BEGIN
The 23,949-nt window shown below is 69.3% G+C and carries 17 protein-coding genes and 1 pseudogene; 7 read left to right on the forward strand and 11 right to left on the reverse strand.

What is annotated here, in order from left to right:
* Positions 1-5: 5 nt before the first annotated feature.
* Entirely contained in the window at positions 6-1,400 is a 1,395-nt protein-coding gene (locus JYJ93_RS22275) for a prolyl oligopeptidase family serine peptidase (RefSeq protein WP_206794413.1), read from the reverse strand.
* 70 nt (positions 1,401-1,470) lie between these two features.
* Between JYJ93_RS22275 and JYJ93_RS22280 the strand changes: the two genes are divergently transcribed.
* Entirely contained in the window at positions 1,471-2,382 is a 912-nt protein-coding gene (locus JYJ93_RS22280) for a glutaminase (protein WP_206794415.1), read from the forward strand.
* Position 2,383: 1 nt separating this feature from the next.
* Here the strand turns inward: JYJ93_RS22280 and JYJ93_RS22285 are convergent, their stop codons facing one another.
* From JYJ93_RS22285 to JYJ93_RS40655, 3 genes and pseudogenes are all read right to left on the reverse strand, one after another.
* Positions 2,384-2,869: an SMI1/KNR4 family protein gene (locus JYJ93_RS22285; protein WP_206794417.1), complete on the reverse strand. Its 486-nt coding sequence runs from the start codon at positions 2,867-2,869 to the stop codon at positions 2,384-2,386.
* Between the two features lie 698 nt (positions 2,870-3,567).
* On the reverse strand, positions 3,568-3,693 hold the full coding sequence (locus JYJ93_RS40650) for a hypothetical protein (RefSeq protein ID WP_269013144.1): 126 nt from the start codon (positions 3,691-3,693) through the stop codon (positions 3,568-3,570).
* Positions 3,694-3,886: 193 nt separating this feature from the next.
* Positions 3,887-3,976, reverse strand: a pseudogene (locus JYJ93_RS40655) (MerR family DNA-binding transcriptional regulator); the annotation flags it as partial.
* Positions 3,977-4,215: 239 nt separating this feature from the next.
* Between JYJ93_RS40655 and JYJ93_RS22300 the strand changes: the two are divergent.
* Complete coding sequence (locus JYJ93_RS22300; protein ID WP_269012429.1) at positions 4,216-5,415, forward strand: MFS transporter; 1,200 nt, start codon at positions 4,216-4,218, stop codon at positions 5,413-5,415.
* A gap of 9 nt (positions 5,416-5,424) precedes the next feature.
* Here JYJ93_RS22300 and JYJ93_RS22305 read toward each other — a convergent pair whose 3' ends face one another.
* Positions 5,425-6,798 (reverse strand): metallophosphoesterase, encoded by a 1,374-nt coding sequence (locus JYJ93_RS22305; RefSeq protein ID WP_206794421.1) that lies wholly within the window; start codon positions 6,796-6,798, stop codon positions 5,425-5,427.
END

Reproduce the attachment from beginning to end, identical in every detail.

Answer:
The 23,949-nt window shown below is 69.3% G+C and carries 17 protein-coding genes and 1 pseudogene; 7 read left to right on the forward strand and 11 right to left on the reverse strand.

What is annotated here, in order from left to right:
* Positions 1-5: 5 nt before the first annotated feature.
* Entirely contained in the window at positions 6-1,400 is a 1,395-nt protein-coding gene (locus JYJ93_RS22275) for a prolyl oligopeptidase family serine peptidase (RefSeq protein WP_206794413.1), read from the reverse strand.
* 70 nt (positions 1,401-1,470) lie between these two features.
* Between JYJ93_RS22275 and JYJ93_RS22280 the strand changes: the two genes are divergently transcribed.
* Entirely contained in the window at positions 1,471-2,382 is a 912-nt protein-coding gene (locus JYJ93_RS22280) for a glutaminase (protein WP_206794415.1), read from the forward strand.
* Position 2,383: 1 nt separating this feature from the next.
* Here the strand turns inward: JYJ93_RS22280 and JYJ93_RS22285 are convergent, their stop codons facing one another.
* From JYJ93_RS22285 to JYJ93_RS40655, 3 genes and pseudogenes are all read right to left on the reverse strand, one after another.
* Positions 2,384-2,869: an SMI1/KNR4 family protein gene (locus JYJ93_RS22285; protein WP_206794417.1), complete on the reverse strand. Its 486-nt coding sequence runs from the start codon at positions 2,867-2,869 to the stop codon at positions 2,384-2,386.
* Between the two features lie 698 nt (positions 2,870-3,567).
* On the reverse strand, positions 3,568-3,693 hold the full coding sequence (locus JYJ93_RS40650) for a hypothetical protein (RefSeq protein ID WP_269013144.1): 126 nt from the start codon (positions 3,691-3,693) through the stop codon (positions 3,568-3,570).
* Positions 3,694-3,886: 193 nt separating this feature from the next.
* Positions 3,887-3,976, reverse strand: a pseudogene (locus JYJ93_RS40655) (MerR family DNA-binding transcriptional regulator); the annotation flags it as partial.
* Positions 3,977-4,215: 239 nt separating this feature from the next.
* Between JYJ93_RS40655 and JYJ93_RS22300 the strand changes: the two are divergent.
* Complete coding sequence (locus JYJ93_RS22300; protein ID WP_269012429.1) at positions 4,216-5,415, forward strand: MFS transporter; 1,200 nt, start codon at positions 4,216-4,218, stop codon at positions 5,413-5,415.
* A gap of 9 nt (positions 5,416-5,424) precedes the next feature.
* Here JYJ93_RS22300 and JYJ93_RS22305 read toward each other — a convergent pair whose 3' ends face one another.
* Positions 5,425-6,798 (reverse strand): metallophosphoesterase, encoded by a 1,374-nt coding sequence (locus JYJ93_RS22305; RefSeq protein ID WP_206794421.1) that lies wholly within the window; start codon positions 6,796-6,798, stop codon positions 5,425-5,427.